Saturday, March 3, 2018

The Home Stretch

Hope you're all having a great weekend!

Just thought I'd post a picture from the progress chart for STAY, the sequel to FLEE. As you can see, I've almost hit the word count I was aiming for (80k), and I'm writing the final part of the book right now. (It might seem a bit strange to go into a book knowing how many words it'll end up being, but typically that's how I've always approached my novels. Maybe I'll write about this some other time.)

Of course, once this is done I'll still need to fine tune a bunch of things, proofread it, and then send it through the editing process, but it looks like a release by the end of April is still very feasible. So stay tuned! (Now excuse me while I order a bottle of champagne... 😉 )

Wednesday, February 28, 2018

What Writers Can Learn from Acting

Of all the modern conveniences that technology has afforded us, I’d say it’s our access to information that is the most valuable. Colleges and universities are no longer the only places to get an education; much of this knowledge is now available at our fingertips via the internet. This is especially true since the emergence of websites like Udemy, Skillshare, Coursera, and Masterclass. These websites offer paid classes in the form of high-quality video downloads, workbooks, and assignments. Of course, there are also free alternatives (though usually of lesser quality) that can be found of popular video sharing websites like YouTube.

If you’re an aspiring writer (or even a seasoned one), these videos and classes are worth your time. What’s become apparent to me, after subscribing to several courses in different subjects (Due to time constraints I skip around a lot and rarely complete an entire course, but I've dabbled in screenplay writing, stage play writing, directing, acting, and music production), is how closely linked these arts really are.

So today, I want to take a little time here to make a case for how acting relates to writing, and why writers should be interested in the art of acting.

Here’s the bottom line: actors and writers are trying to achieve the same goal–accurate, believable character portrayal. A talented actor makes us forget all about acting; we believe he is the character. Similarly, a talented writer should make us forget we are reading words on a page.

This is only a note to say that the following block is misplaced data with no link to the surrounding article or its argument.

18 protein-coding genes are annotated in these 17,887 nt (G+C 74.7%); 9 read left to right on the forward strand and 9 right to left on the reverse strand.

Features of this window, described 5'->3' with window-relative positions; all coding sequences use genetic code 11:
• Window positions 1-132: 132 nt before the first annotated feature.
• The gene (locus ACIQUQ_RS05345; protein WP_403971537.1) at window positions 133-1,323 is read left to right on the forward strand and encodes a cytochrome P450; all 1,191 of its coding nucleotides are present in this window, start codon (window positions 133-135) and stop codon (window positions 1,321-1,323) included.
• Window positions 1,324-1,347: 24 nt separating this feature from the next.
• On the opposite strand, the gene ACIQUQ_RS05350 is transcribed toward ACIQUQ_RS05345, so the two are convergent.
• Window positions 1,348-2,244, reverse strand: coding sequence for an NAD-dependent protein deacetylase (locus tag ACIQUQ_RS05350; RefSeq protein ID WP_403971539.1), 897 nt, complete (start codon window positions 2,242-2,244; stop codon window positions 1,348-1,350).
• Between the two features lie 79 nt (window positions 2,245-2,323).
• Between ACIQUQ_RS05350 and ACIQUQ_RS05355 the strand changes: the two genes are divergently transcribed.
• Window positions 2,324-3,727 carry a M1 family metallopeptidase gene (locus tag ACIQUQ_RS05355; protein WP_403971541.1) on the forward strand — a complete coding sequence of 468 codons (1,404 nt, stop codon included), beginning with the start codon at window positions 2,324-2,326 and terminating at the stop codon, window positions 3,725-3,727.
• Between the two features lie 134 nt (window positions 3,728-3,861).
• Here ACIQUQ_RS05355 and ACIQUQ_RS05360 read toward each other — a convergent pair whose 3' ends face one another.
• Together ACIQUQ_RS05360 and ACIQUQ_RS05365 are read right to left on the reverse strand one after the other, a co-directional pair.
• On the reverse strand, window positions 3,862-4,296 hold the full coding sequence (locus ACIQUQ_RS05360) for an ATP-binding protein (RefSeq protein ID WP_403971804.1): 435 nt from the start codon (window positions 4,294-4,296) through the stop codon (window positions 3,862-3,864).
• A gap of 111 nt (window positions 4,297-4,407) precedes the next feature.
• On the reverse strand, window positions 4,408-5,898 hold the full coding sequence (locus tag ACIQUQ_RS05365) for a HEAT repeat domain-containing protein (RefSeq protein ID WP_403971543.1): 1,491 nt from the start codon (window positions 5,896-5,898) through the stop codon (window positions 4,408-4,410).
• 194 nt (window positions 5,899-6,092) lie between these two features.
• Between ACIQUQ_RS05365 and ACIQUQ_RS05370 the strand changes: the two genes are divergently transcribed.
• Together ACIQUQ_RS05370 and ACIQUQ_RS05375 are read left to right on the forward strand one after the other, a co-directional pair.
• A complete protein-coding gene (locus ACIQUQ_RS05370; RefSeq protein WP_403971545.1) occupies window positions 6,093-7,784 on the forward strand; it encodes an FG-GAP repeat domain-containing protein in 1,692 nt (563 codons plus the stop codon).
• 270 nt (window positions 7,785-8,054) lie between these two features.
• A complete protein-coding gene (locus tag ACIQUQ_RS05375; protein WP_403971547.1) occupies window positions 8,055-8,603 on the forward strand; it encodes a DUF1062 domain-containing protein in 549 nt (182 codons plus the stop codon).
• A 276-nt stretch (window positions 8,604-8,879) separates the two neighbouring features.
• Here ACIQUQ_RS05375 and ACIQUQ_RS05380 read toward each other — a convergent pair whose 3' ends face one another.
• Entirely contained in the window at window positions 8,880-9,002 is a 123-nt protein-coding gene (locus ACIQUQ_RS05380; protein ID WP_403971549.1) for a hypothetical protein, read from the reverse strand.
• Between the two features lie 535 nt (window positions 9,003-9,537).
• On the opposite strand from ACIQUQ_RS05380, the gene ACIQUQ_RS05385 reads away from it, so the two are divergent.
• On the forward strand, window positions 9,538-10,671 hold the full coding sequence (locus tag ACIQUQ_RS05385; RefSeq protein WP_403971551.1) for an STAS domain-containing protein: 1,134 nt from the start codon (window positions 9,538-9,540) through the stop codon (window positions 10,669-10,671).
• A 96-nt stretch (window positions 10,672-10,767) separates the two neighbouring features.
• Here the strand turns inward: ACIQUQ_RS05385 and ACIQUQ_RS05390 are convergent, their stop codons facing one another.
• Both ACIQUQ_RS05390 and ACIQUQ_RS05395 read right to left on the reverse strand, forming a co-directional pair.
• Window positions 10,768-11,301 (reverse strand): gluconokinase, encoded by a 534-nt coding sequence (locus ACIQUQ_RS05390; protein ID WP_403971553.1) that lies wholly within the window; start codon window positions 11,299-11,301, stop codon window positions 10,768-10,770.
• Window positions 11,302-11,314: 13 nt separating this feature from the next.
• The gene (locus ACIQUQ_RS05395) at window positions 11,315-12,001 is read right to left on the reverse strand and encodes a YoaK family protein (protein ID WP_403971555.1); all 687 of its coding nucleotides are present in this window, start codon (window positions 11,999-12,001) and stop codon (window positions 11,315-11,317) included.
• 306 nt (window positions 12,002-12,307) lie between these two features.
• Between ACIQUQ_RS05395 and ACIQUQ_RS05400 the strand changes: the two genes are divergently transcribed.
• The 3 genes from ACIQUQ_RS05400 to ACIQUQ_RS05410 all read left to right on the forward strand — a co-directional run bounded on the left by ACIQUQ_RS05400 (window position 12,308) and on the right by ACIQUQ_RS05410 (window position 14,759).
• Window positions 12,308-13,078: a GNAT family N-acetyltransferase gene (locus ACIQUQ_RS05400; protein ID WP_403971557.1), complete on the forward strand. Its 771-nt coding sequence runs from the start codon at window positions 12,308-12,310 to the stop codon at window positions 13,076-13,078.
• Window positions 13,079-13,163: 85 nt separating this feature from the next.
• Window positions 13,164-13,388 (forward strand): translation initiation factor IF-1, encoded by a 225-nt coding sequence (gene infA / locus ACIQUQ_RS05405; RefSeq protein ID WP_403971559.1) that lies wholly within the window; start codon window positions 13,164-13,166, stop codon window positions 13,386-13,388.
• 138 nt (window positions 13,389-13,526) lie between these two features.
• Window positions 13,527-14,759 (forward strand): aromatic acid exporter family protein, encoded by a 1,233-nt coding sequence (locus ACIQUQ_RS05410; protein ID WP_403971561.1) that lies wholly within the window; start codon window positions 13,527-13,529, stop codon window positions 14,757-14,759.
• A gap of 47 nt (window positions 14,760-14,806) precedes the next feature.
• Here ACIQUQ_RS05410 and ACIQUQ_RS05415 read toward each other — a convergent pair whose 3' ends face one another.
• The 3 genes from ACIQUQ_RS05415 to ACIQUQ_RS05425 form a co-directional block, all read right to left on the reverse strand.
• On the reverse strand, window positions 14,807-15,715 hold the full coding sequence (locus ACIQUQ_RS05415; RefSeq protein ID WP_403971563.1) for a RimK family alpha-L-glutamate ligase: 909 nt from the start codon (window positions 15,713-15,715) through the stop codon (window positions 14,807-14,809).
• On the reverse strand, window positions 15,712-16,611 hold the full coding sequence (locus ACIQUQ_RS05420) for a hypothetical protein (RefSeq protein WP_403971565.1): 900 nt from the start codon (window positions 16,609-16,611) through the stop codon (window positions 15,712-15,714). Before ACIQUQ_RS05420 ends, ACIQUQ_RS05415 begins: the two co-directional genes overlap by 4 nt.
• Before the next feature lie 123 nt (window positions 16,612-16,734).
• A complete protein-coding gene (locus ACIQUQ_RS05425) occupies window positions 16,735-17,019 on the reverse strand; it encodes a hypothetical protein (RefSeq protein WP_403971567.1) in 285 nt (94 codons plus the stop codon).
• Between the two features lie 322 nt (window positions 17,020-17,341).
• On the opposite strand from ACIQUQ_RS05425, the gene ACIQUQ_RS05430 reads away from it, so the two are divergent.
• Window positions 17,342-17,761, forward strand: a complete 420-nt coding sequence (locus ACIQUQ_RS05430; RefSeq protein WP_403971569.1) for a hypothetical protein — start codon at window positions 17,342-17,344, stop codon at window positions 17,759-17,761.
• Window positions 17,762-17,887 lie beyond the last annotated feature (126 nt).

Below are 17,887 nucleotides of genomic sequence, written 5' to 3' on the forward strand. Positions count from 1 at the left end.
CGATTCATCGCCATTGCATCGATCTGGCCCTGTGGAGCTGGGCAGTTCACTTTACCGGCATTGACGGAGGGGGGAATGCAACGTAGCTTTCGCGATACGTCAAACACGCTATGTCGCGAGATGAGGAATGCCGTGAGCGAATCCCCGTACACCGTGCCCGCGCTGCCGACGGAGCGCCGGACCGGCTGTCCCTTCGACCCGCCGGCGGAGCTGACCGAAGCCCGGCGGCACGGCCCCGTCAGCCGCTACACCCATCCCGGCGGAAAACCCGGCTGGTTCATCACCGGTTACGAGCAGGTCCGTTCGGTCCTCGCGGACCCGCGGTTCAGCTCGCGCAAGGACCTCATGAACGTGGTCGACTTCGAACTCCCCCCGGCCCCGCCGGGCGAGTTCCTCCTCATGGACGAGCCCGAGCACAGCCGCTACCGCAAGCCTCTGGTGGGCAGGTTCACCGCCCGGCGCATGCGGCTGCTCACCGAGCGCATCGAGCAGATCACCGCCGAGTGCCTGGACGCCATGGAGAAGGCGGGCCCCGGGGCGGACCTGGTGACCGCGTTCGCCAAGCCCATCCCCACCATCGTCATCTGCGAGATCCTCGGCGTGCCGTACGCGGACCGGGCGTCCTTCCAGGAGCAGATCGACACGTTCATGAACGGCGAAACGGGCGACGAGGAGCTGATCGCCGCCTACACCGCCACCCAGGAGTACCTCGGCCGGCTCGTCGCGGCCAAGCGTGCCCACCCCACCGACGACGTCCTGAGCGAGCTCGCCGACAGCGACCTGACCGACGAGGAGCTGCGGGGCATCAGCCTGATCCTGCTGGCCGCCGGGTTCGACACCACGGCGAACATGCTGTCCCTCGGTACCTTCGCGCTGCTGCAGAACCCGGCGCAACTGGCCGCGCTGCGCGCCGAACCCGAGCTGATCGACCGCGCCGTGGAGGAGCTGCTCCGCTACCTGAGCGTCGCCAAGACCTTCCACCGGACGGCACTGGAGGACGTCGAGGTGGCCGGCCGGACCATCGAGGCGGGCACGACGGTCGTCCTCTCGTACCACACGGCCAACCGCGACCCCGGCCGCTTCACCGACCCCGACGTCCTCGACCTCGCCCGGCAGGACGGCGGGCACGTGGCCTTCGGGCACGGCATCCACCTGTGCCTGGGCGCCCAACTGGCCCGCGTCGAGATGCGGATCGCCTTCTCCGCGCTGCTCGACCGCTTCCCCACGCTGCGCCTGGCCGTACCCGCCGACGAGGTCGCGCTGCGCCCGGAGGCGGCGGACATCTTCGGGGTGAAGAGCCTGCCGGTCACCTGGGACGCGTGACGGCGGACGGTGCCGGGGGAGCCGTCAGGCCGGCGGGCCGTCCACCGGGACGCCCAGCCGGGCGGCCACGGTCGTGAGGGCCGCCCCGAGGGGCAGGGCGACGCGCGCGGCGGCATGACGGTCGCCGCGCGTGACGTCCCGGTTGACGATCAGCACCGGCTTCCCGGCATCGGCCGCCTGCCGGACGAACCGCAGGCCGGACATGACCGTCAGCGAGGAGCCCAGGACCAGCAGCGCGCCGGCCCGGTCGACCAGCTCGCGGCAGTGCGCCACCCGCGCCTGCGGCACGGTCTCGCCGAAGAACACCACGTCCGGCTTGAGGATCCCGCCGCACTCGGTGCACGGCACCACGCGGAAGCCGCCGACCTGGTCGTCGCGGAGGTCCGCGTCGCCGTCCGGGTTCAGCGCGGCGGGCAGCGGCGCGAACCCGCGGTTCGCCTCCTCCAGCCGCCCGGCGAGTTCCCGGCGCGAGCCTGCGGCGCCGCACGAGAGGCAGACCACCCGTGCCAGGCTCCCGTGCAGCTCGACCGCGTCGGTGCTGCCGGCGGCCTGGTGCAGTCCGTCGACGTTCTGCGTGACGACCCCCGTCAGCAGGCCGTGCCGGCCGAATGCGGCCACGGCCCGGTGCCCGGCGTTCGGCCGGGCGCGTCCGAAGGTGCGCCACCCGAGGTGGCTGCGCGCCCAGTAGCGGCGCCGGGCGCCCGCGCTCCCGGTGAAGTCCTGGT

For a moment, let’s imagine a scene in a stage play. The scene unfolds in the bedroom of a teenage boy named Jack. In the scene, Jack’s mother enters his bedroom and confronts him about returning late the night before and not answering his cellphone while at a friend’s house.

Can you picture the scene in your head? Good. Don’t worry about the dialogue–that’s not important here. What’s important in this exercise is what you see the actors doing, not what they are saying. In fact, if the actors and the director are good enough, they could be having a conversation about the weather and we’d still be able to get what’s going on in the character’s heads.

But how? How would the actors really convey this? First off, they’d need to thoroughly understand the characters. And not just the characters' overall personality traits, but the characters in this moment. Remember, people are dynamic. We change from moment to moment and are constantly being molded by our surroundings. Characters in books and on the stage should be the same.

For example, the actors might ask these questions: What’s motivating the mother in this scene? What does she want? Is she simply frustrated with her son because she feels she’s being shut out of his life, or is she actually worried for his safety (or spirituality)? What about Jack? Is Jack a good kid, or is he troubled? How is his relationship with his mother? Is he trying to rebel, or was he merely being careless the night before?

For the sake of this experiment, let’s imagine the following scenario: Jack and his mom have a good relationship. He’s a diligent student and a responsible adolescent. He cares about his mom, but lately he’s been feeling too restricted, which he feels is unjustified given his good track record. Jack’s mother knows he’s trying hard, but doesn’t want him becoming independent too soon. Deep down, she doesn’t want to lose him, and dreads the day when he finally becomes his own man.

Now, given this understanding of their motivations and the dynamics of their relationship, how might the actors and director go about bringing the scene to life?  First off, Jack and his mother probably won’t be having this conversation sitting or standing in a room facing one another. They need to be moving around, doing something. But what?

Remember, we’ve already determined a few things about Jack. He’s a good kid, a responsible student, and he loves his mom. Since this scene happens in the morning, perhaps Jack is preparing to leave for school. He’s gathering his textbooks and binders and packing his bag when his mom comes in and wants to talk. Giving him this action in the scene is great–the repetition of packing his bag will allow us to see how the attitude behind his movements changes over time. (Perhaps in the beginning of the scene he's packing things neatly and carefully, but by the end he’s so frustrated that he’s just stuffing the remainder of the papers into the pockets of his backpack.)